Most of us go see a doctor when our body, mind, or relationships are suffering. I believe that when we finally take the step toward healing and go to a therapist, we would like our questions answered, such as “What’s wrong with me (my spouse, my kid, my family)? “Why do these issues keep arising?” “How can I fix these problems?”
My approach to therapy is both direct and directive. I believe many individuals looking for help don’t just want to hear “and how does that make you feel?”. My goal as a therapist is to help my clients clearly identify the problems and solutions to their personal or interpersonal development and fulfillment. I work with my clients to identify the roots of their issues and develop a systematic approach to changing factors that inhibit personal and interpersonal growth. After all, you don’t go to therapy when everything in life is going great.
I see myself as a navigator of sorts, able to help the individual see the challenges ahead and chart a course for personal fulfillment. From my experience and education, the direction and effort it takes to make positive changes in our lives can be quite difficult. It requires an honest, warm, direct, and experienced therapist.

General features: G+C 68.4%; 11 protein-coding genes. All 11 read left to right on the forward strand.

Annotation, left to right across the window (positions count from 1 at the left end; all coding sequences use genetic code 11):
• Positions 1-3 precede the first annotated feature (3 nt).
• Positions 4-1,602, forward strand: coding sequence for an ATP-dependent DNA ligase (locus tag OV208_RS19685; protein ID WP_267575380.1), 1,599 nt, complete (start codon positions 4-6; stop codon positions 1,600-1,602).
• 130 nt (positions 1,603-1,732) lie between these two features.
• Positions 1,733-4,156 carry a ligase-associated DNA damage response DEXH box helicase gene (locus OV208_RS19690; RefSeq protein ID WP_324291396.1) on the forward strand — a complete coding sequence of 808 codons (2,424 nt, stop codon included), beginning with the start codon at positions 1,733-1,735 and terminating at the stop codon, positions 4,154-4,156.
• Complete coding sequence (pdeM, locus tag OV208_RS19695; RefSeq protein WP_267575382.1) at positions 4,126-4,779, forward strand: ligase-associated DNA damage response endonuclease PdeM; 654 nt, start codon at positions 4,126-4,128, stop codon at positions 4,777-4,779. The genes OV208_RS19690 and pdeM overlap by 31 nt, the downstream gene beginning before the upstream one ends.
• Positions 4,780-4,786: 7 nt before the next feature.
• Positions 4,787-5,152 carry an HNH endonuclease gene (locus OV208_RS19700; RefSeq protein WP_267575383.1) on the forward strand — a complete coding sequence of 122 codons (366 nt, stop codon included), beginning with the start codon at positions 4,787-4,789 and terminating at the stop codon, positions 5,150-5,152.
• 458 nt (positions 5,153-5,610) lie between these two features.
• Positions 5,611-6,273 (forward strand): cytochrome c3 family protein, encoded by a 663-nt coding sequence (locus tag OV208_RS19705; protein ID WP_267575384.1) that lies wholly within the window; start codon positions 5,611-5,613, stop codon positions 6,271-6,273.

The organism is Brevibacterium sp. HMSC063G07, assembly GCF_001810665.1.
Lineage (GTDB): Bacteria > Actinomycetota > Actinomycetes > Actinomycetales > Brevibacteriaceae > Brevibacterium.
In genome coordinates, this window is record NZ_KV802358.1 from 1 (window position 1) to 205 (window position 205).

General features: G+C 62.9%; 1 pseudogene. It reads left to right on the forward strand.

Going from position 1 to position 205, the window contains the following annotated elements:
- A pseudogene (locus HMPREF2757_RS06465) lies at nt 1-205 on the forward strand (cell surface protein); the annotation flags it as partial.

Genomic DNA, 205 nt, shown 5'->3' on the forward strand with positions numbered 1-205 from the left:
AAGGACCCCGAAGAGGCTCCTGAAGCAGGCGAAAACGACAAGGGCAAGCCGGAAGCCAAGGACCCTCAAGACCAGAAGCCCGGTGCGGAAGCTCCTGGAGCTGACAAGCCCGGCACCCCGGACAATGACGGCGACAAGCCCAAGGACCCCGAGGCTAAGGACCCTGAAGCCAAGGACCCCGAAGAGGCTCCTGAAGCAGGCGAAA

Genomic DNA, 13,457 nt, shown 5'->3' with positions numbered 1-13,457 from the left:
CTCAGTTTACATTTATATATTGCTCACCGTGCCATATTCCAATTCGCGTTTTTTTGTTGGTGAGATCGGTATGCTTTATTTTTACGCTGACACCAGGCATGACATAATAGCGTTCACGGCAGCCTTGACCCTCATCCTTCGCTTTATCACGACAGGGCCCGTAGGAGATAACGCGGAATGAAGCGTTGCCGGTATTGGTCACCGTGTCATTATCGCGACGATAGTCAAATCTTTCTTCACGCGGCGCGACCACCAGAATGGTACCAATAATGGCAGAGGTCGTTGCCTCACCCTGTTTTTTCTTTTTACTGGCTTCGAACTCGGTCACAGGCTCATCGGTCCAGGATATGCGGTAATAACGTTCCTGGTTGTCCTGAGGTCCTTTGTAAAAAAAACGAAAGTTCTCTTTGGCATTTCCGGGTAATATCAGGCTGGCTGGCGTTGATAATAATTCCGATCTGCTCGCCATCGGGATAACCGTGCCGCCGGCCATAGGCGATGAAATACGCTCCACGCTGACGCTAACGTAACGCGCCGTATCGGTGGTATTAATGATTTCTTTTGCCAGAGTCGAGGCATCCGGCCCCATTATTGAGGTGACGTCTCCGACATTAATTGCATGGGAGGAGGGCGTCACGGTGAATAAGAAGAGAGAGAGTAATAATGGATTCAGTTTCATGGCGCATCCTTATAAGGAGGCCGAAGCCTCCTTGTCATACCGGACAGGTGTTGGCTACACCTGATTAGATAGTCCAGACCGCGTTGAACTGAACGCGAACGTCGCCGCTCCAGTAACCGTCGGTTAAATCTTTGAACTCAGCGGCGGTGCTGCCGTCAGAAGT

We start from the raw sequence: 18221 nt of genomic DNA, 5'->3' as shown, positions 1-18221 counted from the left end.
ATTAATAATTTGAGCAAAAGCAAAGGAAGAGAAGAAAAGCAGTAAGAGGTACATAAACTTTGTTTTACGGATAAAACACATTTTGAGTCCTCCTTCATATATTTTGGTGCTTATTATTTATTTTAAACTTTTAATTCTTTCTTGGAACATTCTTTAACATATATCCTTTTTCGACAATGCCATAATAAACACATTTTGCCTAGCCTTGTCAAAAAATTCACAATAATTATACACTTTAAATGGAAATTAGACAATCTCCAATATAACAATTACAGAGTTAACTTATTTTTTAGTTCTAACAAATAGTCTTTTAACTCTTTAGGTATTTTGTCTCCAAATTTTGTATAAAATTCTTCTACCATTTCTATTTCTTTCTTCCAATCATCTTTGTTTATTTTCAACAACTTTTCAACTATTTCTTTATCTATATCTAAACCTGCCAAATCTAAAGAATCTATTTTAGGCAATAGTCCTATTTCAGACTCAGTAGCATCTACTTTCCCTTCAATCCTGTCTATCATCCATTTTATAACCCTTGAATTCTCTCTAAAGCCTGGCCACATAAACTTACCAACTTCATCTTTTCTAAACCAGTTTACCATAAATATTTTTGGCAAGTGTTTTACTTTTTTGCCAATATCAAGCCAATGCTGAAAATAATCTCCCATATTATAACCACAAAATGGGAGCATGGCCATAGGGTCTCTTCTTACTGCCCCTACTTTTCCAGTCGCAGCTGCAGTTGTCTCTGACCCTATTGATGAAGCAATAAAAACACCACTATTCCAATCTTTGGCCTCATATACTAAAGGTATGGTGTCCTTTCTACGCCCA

This process is truly collaborative and, while I pride myself on my willingness to give honest and direct feedback and encouraging my clients to “do the work,” I also recognize that for change to happen, the client must be willing to go through the emotional, cognitive and behavioral process that leads to positive outcomes. Thus, like a navigator, I can help clients gather all necessary information and plot a course toward their desired destination, but I cannot pilot the craft for them. Together we pursue the goals toward reaching their personal and relationship potential.
Another factor, which I believe is critical for the success of psychotherapy, is the client-therapist relationship. My no-nonsense approach works but may not work for everyone. I strongly encourage all those who are seeking treatment to be sure to feel comfortable with their therapist. There are a lot of therapists out there and it is paramount that you feel comfortable with the person you entrust with this very personal journey.
I ask my clients to be flexible in approaching the solutions to their problems. Likewise, I am flexible in the modalities I incorporate in my practice. No two individuals are the same and no two problems are identical.
Depending on the individual, circumstance, cognitive, and emotional capacities of my clients, I will utilize a number of theoretical approaches that I believe will be most effective. These include psychodynamic, existential, cognitive/behavioral, person-centered, and family system theories. Thus, depending on whom I am seeing, I will educate and integrate different approaches at different times and with different people.
I work with adults to understand and effectively manage presenting issues, including depression and anxiety, trauma, substance abuse and dependence, and crisis and relationship management.
I work with couples to develop a healthier, more loving relationship whose foundation rests on a deeper sense of mutual understanding, appreciation, and respect for one another.